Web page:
Different Approach To Environmental Argument
People either believe in climate changing patterns, or they don't. Dr. Andrew Hoffman, Director of the Erb Institute at the University of Michigan, looks beyond the scientific debate and considers the social aspect of the believers and non-believers.
Hoffman delivered the keynote address today at Duquesne University's Sustainability Speaker Series at the Duquesne Club downtown. He focused on trying to understand the reasons people accept or reject the science of climate change. He noted that it is not due to a lack of scientific data. In fact, he says that giving people more information is not the way to persuade people one way or another.
"If people are disinclined to believe the science and you keep pushing them with more data, they will dig their heels even harder," Hoffman said. "You have to focus on what are the underlying issues, underlying concerns, values, ideological world views that are filtering their interpretation of science."
One of the ideological factors, he says, is political tendencies.
"If you look at the data for what are the demographic variables that correlate most strongly with a person's belief on climate change, political party affiliation actually comes out quite strong, if not the strongest, and there's a widening gap between conservatives and liberals, democrats and republicans on this issue," Hoffman said.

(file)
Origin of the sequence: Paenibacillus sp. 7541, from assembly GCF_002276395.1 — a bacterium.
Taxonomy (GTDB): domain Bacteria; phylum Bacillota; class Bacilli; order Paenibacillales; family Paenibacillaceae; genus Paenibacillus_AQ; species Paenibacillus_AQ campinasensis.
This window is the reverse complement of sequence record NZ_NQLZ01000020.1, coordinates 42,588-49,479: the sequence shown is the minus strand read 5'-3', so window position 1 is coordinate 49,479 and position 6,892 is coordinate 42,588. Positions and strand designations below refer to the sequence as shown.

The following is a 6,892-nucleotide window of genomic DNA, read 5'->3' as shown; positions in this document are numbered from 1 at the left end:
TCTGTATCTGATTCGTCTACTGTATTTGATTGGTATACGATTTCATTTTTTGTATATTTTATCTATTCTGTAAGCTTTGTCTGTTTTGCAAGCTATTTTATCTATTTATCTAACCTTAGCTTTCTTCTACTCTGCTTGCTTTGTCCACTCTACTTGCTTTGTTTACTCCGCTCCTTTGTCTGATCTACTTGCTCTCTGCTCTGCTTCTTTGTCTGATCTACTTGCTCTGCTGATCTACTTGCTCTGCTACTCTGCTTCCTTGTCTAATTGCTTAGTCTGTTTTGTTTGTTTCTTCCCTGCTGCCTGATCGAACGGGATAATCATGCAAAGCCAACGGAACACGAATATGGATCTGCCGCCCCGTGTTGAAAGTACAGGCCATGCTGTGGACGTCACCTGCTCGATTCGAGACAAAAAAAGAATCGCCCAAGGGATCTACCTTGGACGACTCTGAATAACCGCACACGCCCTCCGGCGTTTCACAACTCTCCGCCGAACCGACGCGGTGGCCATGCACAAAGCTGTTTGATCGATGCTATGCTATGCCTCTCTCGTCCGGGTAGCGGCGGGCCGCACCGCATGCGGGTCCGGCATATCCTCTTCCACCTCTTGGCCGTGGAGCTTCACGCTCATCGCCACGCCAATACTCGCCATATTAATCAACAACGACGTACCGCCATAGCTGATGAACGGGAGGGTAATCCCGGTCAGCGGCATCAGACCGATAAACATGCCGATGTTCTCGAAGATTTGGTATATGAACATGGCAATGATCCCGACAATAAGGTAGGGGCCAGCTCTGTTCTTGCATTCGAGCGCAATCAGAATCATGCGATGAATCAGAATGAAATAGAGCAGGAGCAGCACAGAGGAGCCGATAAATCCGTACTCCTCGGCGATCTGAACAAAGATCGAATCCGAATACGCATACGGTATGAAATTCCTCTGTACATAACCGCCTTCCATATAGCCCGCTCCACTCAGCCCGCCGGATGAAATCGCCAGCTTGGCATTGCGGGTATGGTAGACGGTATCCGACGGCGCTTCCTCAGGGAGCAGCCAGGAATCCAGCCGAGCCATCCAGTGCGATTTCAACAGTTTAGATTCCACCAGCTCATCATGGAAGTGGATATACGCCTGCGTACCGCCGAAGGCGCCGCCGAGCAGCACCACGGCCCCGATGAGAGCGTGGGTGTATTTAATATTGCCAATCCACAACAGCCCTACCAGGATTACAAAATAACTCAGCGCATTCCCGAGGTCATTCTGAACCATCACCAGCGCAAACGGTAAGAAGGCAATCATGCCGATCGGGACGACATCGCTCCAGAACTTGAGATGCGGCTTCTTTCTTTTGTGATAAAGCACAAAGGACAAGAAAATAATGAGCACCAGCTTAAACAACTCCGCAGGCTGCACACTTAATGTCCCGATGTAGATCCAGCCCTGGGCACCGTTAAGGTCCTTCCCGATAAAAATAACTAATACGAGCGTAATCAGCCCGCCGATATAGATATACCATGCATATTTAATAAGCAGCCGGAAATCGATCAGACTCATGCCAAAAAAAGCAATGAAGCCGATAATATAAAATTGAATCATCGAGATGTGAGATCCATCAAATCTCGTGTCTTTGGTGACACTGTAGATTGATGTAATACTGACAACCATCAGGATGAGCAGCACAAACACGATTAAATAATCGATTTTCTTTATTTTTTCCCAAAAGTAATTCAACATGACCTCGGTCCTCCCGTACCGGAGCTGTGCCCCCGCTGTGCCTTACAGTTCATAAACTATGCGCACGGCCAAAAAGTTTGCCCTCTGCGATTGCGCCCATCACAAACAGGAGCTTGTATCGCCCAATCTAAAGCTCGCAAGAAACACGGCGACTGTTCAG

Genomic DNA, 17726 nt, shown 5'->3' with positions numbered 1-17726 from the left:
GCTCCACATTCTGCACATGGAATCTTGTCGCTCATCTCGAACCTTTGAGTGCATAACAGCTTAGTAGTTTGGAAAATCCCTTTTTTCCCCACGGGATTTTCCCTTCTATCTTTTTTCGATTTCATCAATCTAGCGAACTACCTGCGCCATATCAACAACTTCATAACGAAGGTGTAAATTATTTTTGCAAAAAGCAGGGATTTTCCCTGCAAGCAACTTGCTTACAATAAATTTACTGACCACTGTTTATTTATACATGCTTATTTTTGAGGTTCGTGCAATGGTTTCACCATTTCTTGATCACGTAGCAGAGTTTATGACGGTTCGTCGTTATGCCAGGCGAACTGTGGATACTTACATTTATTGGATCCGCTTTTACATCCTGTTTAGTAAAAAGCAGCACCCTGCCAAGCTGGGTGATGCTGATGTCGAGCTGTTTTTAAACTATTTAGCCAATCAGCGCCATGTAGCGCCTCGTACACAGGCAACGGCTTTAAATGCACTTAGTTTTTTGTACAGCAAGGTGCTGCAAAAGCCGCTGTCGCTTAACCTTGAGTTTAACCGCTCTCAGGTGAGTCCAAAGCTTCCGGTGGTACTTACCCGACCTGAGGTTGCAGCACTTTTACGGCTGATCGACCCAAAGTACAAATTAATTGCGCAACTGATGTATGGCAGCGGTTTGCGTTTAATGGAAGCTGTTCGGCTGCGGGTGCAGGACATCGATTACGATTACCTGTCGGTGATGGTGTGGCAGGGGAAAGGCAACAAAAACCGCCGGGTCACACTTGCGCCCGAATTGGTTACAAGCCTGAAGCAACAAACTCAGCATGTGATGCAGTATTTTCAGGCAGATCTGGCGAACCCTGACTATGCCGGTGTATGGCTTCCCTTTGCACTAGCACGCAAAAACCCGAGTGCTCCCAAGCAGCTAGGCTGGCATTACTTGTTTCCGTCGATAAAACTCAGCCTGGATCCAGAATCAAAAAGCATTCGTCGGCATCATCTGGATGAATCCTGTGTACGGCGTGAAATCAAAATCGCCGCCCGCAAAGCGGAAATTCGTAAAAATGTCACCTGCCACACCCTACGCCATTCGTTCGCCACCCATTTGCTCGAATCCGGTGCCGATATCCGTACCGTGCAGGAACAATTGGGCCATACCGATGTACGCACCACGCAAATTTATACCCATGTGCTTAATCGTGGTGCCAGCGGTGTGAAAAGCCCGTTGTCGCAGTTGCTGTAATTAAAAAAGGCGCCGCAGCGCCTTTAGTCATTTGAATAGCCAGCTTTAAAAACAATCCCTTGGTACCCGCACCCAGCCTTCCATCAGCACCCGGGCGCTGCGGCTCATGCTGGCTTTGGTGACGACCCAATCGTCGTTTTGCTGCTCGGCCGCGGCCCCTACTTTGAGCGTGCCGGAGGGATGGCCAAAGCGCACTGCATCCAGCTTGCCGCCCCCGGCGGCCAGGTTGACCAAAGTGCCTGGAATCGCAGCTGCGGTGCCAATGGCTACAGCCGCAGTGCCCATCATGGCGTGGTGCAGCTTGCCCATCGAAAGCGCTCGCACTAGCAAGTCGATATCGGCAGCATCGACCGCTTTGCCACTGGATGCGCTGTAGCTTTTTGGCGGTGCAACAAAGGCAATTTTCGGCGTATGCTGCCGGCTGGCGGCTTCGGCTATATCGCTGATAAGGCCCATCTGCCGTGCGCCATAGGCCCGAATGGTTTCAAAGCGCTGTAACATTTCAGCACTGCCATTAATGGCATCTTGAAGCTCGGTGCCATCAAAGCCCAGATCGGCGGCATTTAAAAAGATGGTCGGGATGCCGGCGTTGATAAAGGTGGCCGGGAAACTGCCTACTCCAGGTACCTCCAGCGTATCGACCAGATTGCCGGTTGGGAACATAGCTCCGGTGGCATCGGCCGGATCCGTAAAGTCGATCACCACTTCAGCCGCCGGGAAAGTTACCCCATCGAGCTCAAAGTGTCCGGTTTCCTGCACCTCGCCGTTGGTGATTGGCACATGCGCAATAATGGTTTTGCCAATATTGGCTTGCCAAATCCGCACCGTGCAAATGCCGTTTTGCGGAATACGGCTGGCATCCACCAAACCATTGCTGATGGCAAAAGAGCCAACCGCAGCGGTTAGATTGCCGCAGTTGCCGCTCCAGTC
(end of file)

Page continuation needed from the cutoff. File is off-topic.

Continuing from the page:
Hoffman attributes the declining acceptance of climate change to "a whole host of issues," including underlying cultural filters, lack of media attention, and the economy. He argues that the science behind climate change is there, but the social consensus is not.
"We have scientific agencies that are saying 'something is happening here,' but the public is not accepting it," he said.
Hoffman highlighted a parallel between the debates on cigarettes correlating with cancer. He said that it took time for the science of cigarettes causing cancer to be accepted socially, and suggests that the environmental debate faces the same challenge.